By: Kari Anne Arnosk, Principal, Debit Consulting, Advisors Plus, PSCU
Regulators and competitive pressures continue to intensify in the world of overdraft (OD). In early December 2021, the Consumer Financial Protection Bureau (CFPB) announced it would be “enhancing its supervisory and enforcement scrutiny of banks that are heavily dependent on overdraft fees” and the Office of the Comptroller of the Currency (OCC)’s acting comptroller recommended changes to overdraft programs, calling for new rules regarding overdraft practices. We first wrote about these upcoming changes in a previous blog post, “Now is the Time to Rethink Your Overdraft and Non-Sufficient Funds Fees Strategy.”
In a bid to get ahead of potential regulations, the “Big Three” financial institutions have joined the movement to help consumers avoid overdraft fees by making significant changes to their overdraft practices. Bank of America will be lowering their overdraft fee from $35 to $10 and eliminating non-sufficient funds (NSF) fees. In 2021, Chase eliminated returned item fees and expanded their overdraft threshold to $50. This year, Chase implemented early payroll direct deposit and will be providing customers an additional 24 hours to bring their balance back to $50 overdrawn or less. Wells Fargo will be eliminating NSF fees and transfer fees for certain customers and will be offering a 24-hour grace period, early access to direct deposits and a new, short-term loan product. All three banks offer “no OD/NSF fee” checking account products.
Many smaller financial institutions and challenger banks have embraced similar strategies. This revolution has permanently changed consumer expectations regarding overdrafts. More and more consumers are expecting low-cost and flexible overdraft solutions to ensure that their transactions are paid, late fees for bills are avoided and that they have the ability to bridge the gap between paychecks when needed.
Credit unions must embrace the changing market dynamic as well. The following data highlights target groups of consumers who could benefit from having various types of tools to help them avoid overdrafts.
- Those who frequently overdraft – These individuals typically maintain low daily balances and are heavy debit card users with little or no savings.
- Low-to-moderate-income households – These particular households are nearly twice as likely to overdraft than higher-income households with checking accounts.
- Young people (18-25) – 35% of young adults with checking accounts are more likely to overdraft compared to just 7% of those 65 and older.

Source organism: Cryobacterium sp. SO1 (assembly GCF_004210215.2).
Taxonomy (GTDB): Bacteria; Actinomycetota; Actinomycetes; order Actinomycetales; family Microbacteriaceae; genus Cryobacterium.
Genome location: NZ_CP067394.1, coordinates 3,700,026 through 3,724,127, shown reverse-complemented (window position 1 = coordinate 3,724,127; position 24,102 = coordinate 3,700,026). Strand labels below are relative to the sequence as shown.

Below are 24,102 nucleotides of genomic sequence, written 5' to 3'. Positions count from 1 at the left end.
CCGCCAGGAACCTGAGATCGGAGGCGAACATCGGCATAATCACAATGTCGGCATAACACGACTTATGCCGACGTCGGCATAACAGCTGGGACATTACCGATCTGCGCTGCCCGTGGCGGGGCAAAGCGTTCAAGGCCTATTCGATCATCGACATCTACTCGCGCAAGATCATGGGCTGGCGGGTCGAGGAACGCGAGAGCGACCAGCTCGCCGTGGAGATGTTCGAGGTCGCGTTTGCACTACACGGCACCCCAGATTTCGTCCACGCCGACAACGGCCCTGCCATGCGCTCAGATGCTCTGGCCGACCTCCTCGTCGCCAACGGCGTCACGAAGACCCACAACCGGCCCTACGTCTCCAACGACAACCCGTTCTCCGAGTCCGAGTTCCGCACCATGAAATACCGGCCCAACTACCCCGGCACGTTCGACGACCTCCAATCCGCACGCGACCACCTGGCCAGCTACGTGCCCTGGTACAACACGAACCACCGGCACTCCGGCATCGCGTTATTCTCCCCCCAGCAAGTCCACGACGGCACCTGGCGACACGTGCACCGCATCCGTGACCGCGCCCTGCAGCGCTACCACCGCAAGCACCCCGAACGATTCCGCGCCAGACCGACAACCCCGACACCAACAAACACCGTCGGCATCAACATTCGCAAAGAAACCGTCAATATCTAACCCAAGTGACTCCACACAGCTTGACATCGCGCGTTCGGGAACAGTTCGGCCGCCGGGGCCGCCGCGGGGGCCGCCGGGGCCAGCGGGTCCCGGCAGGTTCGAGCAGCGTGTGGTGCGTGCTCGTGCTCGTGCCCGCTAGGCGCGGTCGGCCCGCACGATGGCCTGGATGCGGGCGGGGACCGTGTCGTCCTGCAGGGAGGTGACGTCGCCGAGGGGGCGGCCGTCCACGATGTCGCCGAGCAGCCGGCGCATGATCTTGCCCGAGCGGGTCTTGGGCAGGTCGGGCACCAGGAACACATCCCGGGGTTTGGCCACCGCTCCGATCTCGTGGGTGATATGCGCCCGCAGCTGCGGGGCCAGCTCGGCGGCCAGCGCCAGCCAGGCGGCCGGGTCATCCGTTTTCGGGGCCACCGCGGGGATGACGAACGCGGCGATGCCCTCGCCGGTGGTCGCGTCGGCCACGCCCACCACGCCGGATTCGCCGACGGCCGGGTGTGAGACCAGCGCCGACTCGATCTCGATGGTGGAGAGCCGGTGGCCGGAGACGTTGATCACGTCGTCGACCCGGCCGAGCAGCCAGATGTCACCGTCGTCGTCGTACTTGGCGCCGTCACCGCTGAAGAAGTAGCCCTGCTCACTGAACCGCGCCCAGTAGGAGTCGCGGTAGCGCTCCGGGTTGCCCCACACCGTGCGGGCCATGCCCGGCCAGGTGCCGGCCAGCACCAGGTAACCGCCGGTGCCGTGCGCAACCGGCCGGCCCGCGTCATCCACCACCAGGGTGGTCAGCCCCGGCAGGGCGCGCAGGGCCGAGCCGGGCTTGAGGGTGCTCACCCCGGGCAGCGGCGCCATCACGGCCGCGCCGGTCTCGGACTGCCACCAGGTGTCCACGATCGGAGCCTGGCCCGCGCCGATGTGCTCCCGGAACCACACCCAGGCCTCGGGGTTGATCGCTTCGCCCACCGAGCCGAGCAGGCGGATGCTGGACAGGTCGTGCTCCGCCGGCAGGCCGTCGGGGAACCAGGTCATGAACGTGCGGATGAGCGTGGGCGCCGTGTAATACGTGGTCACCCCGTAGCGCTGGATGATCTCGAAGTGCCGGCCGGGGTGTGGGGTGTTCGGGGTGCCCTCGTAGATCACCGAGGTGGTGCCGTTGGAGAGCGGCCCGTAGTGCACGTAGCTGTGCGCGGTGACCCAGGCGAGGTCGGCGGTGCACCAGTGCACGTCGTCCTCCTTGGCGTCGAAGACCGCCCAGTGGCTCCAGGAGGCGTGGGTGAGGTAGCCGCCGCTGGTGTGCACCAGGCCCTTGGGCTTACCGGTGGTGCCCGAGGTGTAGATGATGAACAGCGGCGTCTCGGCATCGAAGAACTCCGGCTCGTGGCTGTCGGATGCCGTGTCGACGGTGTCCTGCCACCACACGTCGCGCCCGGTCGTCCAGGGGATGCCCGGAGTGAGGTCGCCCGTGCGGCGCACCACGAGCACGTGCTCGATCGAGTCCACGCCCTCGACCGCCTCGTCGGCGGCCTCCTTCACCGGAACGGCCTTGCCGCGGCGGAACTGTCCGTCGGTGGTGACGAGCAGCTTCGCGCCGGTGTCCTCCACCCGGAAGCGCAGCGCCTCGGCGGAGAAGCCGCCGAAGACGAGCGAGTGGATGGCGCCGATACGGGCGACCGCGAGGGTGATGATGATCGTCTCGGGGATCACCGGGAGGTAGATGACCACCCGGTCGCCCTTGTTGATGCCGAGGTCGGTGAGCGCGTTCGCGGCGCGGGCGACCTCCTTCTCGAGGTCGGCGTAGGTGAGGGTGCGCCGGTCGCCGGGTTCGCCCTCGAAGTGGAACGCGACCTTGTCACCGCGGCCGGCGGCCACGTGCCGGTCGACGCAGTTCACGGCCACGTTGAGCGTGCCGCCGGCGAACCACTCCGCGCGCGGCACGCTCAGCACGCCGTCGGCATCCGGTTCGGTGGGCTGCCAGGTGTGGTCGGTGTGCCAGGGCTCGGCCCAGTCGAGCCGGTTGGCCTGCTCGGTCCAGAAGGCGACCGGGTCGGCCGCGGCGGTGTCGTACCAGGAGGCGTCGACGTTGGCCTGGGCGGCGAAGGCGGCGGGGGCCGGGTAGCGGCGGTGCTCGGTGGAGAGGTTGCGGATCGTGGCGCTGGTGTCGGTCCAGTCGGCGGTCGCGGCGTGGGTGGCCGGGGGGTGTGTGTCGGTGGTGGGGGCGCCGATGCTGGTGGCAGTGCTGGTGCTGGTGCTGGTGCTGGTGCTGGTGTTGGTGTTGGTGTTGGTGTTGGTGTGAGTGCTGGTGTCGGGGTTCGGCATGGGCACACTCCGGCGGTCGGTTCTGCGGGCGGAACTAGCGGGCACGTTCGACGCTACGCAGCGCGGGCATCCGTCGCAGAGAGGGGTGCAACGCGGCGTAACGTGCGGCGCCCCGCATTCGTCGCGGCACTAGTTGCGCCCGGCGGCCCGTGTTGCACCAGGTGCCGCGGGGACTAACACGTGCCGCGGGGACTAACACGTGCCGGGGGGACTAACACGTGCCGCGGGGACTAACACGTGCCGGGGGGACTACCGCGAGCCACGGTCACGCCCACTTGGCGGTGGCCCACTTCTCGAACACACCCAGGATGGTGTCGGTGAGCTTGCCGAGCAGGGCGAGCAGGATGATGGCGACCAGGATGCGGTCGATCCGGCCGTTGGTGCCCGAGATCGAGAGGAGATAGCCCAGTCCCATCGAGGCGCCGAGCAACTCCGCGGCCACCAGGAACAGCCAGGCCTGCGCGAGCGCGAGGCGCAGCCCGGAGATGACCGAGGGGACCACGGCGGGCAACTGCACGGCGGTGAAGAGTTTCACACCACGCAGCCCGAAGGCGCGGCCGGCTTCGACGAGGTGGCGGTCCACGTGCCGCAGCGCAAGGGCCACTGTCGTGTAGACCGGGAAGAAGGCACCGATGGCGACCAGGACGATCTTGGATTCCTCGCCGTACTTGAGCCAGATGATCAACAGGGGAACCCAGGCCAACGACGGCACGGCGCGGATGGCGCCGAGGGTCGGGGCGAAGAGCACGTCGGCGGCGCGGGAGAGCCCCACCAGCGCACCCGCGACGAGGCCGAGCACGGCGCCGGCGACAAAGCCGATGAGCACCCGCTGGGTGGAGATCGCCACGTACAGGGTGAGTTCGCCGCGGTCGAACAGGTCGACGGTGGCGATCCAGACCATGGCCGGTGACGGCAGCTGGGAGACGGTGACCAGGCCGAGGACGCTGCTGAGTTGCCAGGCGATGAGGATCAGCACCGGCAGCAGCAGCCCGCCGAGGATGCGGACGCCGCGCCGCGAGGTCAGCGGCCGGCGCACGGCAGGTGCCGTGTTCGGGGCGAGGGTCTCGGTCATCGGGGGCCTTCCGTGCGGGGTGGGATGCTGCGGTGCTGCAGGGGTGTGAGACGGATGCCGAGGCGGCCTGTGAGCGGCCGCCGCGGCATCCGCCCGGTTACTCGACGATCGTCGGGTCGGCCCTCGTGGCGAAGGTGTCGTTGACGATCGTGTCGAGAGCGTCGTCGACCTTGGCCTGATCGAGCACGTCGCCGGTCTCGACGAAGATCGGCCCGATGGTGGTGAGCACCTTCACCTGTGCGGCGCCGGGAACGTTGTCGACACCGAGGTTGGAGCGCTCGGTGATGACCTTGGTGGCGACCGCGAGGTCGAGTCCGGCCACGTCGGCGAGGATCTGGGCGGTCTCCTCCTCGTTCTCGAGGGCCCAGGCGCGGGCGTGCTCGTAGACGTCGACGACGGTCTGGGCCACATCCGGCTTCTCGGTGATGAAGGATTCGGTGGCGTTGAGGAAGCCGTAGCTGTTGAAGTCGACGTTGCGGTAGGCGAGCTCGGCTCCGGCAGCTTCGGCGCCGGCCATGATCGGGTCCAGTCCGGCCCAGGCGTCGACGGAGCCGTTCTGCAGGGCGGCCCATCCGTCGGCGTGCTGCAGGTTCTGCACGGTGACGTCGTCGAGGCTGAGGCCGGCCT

- Those living paycheck-to-paycheck – Fifty-four percent of consumers (125 million U.S. adults) live paycheck-to-paycheck. Of these consumers, Millennials comprise the largest segment, at 77%.
Four Ways to Act Now
- Understand your members’ overdraft behaviors.
Dig into your data. Which segment of your members frequently overdraft? When are they likely to overdraft? Why is it happening? These insights will help you understand your members’ needs, as well as help identify any essential changes or enhancements needed to your overdraft program.
Enhance awareness of existing solutions.
Do your members know that your credit union is committed to helping them manage their financial lives? Are your members aware of the various solutions and tools you offer to help them do so? Provide resources and coaching to help members understand your overdraft program. Enhance their awareness of your digital solutions, such as real-time balance alerts and overdraft avoidance tools. If your credit union offers courtesy pay, provide educational materials to help your members evaluate whether opting in would be beneficial.
As you embark on this awareness campaign with your members, it is imperative that your employees understand the value these solutions bring as well. Make sure to offer ongoing training and education resources to your staff to keep them updated. Help your staff be the biggest advocates of your solutions and understand how they will benefit your members.
- Examine and evaluate your overdraft fee structure.
Evaluate implementing changes to fees such as overdraft transfer fees, NSF fees and returned item fees, and/or consider capping OD fees charged per day – or even offering a lower fee for debit card courtesy pay transactions. To help members avoid overdraft fees, consider offering an overdraft threshold or increasing your current threshold amount if it is on the lower end (such as $5), as well as providing a 24-hour grace period.
- Continue to identify new opportunities.
Identify ways to help your members. For example, the popular “no overdraft fee” checking product structure, combined with early paycheck access and digital money management tools, provides value to members. Giving easy access to a small-dollar, short-term credit product is another option to help your members meet their personal financial needs.
The world of overdraft fees has changed forever. Adjusting your overdraft strategies is critical to helping your members manage their financial wellbeing. The credit union movement has a commitment to help members manage their financial health by providing low-cost, convenient, flexible and innovative solutions – which needs to include how we approach OD and NSF fees.
Kari Anne Arnosk is a Principal Consultant with Advisors Plus with over 30 years of experience in the financial services industry. She works with clients to create the most effective strategies for maximizing their checking and debit card portfolio growth.